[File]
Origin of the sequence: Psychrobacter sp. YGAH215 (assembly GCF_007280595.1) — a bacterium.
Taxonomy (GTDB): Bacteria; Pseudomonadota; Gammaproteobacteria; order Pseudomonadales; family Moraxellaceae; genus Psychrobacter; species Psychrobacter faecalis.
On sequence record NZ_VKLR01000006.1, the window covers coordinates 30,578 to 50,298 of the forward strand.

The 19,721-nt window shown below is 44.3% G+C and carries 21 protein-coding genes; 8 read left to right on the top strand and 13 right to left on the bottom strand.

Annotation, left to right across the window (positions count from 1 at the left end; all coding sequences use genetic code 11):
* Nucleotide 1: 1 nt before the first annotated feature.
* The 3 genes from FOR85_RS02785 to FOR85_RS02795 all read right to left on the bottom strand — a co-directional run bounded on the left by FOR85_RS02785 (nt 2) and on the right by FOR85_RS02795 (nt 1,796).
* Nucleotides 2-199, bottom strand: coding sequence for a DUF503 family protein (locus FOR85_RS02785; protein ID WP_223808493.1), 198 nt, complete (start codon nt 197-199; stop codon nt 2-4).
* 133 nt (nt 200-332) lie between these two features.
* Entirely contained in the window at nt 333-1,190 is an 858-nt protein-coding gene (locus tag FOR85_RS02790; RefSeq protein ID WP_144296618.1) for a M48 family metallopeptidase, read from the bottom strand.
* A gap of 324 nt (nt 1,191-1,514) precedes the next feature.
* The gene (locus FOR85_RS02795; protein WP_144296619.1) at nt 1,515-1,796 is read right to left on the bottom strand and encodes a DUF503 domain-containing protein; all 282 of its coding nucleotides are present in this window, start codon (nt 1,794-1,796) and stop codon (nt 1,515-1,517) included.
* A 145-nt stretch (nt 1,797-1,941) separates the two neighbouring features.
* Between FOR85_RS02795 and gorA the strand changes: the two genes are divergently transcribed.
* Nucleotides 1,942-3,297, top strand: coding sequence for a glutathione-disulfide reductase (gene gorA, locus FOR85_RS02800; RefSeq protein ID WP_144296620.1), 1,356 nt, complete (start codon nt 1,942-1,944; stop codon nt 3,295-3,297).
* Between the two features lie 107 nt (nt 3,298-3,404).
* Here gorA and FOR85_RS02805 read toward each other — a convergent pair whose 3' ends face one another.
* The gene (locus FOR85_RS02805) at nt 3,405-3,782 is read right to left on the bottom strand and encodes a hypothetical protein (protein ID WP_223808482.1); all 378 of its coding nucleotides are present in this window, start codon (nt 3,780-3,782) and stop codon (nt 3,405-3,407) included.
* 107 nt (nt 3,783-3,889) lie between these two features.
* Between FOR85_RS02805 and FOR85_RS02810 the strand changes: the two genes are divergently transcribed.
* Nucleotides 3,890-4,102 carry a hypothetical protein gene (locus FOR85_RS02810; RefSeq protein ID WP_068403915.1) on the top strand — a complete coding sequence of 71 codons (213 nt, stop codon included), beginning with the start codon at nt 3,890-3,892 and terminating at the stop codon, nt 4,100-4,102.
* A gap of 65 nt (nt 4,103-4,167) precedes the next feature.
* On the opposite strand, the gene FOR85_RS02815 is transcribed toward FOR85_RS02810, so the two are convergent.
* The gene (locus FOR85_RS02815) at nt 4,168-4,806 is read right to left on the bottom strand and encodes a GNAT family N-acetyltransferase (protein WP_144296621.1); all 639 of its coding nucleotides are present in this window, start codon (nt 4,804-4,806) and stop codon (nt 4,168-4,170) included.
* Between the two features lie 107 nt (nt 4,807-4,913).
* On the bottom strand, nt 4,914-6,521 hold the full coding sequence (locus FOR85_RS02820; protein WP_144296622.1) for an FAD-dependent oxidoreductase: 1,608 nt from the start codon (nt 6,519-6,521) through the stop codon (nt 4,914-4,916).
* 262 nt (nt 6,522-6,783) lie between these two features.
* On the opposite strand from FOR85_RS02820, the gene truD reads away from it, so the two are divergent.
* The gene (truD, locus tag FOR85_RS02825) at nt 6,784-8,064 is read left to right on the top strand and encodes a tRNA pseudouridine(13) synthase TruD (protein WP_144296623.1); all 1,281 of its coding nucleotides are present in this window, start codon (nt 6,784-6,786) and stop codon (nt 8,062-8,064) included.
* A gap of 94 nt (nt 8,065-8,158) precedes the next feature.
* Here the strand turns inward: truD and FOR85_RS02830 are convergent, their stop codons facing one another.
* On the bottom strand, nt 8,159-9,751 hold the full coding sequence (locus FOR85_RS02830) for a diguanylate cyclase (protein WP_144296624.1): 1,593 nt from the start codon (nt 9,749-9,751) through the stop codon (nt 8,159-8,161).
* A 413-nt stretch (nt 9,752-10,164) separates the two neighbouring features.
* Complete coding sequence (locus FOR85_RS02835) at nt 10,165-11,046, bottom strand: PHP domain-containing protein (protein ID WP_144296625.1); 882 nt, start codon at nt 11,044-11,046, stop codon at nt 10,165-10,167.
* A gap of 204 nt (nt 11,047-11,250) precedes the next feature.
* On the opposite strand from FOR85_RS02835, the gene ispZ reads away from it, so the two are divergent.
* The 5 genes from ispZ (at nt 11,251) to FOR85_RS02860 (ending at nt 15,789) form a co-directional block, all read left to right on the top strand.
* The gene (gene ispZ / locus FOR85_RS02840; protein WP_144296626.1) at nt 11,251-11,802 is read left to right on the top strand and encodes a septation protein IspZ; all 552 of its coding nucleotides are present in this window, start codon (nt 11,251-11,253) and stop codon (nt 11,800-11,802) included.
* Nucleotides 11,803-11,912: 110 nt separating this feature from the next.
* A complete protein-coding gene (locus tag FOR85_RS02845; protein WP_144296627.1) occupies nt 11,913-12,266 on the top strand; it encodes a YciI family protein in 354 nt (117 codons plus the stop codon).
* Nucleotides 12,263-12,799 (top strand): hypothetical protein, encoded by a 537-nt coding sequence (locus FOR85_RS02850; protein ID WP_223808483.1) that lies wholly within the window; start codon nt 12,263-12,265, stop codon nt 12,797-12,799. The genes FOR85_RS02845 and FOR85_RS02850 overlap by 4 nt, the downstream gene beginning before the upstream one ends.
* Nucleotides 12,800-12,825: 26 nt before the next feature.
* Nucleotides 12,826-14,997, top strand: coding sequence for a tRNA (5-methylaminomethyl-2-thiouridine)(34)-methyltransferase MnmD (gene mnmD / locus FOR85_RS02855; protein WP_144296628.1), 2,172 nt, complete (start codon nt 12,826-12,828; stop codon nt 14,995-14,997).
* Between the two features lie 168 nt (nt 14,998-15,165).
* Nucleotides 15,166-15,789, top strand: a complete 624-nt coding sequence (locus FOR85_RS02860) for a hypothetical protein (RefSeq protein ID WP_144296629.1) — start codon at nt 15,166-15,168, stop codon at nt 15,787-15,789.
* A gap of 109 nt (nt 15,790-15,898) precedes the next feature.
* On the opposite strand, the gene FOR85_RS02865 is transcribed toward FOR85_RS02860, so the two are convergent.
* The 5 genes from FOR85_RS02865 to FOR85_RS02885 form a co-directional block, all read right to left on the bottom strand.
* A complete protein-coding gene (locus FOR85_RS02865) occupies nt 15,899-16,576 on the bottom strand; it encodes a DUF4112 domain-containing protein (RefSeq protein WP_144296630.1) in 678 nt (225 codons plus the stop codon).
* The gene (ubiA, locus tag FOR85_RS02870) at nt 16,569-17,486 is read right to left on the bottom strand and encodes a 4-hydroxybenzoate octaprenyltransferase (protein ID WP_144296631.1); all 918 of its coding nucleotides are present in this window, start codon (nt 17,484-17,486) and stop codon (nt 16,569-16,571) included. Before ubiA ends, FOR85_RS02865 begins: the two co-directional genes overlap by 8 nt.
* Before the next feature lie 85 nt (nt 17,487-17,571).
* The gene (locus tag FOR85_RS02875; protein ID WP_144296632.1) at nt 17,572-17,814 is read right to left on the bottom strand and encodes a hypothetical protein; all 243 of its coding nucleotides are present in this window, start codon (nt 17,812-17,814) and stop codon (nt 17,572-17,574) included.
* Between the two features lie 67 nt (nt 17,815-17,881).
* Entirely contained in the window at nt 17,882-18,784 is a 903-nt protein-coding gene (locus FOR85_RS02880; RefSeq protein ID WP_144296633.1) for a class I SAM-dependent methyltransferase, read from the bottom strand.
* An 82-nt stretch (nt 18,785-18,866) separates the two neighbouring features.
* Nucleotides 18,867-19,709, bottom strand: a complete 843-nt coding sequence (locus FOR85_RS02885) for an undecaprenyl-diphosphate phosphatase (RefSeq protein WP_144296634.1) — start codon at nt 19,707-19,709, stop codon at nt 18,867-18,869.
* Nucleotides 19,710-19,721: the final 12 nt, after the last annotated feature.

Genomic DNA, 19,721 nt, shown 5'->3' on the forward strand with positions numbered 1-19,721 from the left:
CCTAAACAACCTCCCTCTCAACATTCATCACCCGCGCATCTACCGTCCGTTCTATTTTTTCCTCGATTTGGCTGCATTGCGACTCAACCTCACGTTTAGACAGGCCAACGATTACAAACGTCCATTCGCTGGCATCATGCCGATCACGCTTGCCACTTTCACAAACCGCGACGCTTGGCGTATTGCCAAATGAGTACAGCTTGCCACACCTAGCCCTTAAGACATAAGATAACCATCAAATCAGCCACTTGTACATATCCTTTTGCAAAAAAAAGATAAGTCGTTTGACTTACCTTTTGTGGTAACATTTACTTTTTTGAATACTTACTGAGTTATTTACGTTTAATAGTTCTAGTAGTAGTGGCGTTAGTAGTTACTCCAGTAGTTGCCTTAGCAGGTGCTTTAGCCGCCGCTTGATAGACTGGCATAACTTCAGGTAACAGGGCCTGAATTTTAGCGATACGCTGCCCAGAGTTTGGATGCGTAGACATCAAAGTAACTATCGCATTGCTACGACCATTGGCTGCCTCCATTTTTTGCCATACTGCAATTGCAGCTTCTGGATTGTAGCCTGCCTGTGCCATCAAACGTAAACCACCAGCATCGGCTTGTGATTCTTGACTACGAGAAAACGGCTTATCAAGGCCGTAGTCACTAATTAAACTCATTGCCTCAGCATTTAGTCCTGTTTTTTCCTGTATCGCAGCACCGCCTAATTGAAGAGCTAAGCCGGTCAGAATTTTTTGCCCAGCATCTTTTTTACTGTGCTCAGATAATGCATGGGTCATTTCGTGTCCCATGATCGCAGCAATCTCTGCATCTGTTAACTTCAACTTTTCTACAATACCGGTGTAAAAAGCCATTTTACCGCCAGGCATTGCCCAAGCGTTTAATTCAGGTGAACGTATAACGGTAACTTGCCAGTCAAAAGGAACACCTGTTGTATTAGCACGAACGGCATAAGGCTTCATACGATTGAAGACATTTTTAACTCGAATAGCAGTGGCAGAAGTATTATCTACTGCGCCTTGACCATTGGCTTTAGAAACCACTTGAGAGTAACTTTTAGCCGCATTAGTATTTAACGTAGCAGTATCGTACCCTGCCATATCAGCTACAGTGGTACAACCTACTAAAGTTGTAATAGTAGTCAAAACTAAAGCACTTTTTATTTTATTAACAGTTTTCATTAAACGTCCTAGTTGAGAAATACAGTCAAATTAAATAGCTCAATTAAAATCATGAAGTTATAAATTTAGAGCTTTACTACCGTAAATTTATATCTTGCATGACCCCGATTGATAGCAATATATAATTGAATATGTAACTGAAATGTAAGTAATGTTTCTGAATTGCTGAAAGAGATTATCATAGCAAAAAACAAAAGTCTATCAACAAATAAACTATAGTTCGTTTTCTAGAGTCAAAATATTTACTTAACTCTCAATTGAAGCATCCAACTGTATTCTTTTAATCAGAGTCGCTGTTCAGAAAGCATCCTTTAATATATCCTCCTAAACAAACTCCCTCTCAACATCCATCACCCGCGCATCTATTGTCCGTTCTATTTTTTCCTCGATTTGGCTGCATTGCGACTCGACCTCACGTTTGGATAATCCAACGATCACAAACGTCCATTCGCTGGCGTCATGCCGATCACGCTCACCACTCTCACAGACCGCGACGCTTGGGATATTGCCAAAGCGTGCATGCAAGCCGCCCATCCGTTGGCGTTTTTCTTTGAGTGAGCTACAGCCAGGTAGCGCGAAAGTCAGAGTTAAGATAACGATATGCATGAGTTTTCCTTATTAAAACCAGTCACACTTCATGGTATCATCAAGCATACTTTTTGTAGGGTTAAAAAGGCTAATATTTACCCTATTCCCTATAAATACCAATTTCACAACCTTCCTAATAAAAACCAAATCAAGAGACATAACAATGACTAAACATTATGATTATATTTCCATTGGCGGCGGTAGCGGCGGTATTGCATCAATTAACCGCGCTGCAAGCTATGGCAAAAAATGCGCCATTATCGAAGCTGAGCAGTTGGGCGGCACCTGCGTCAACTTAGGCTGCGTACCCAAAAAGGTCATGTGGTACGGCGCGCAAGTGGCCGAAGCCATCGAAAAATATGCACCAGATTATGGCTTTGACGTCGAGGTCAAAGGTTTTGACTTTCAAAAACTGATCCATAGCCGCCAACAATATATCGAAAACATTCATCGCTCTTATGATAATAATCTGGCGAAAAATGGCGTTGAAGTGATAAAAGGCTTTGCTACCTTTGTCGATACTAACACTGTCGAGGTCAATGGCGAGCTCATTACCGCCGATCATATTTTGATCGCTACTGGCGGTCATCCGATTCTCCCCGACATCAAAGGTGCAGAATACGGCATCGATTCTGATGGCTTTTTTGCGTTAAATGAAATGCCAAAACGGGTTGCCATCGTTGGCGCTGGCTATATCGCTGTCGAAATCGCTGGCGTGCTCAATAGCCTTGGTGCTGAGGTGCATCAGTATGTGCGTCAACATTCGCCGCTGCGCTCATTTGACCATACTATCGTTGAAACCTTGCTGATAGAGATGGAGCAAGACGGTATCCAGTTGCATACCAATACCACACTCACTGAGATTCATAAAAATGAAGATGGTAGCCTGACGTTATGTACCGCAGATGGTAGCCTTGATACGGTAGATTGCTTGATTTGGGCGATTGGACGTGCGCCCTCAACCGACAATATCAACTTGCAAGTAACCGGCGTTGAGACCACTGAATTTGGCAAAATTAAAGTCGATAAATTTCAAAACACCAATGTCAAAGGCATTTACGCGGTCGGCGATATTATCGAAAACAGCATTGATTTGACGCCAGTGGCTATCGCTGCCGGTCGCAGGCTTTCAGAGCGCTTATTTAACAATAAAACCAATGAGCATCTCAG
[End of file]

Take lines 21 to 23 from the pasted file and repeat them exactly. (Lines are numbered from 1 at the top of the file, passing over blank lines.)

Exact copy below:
* Nucleotides 3,890-4,102 carry a hypothetical protein gene (locus FOR85_RS02810; RefSeq protein ID WP_068403915.1) on the top strand — a complete coding sequence of 71 codons (213 nt, stop codon included), beginning with the start codon at nt 3,890-3,892 and terminating at the stop codon, nt 4,100-4,102.
* A gap of 65 nt (nt 4,103-4,167) precedes the next feature.
* On the opposite strand, the gene FOR85_RS02815 is transcribed toward FOR85_RS02810, so the two are convergent.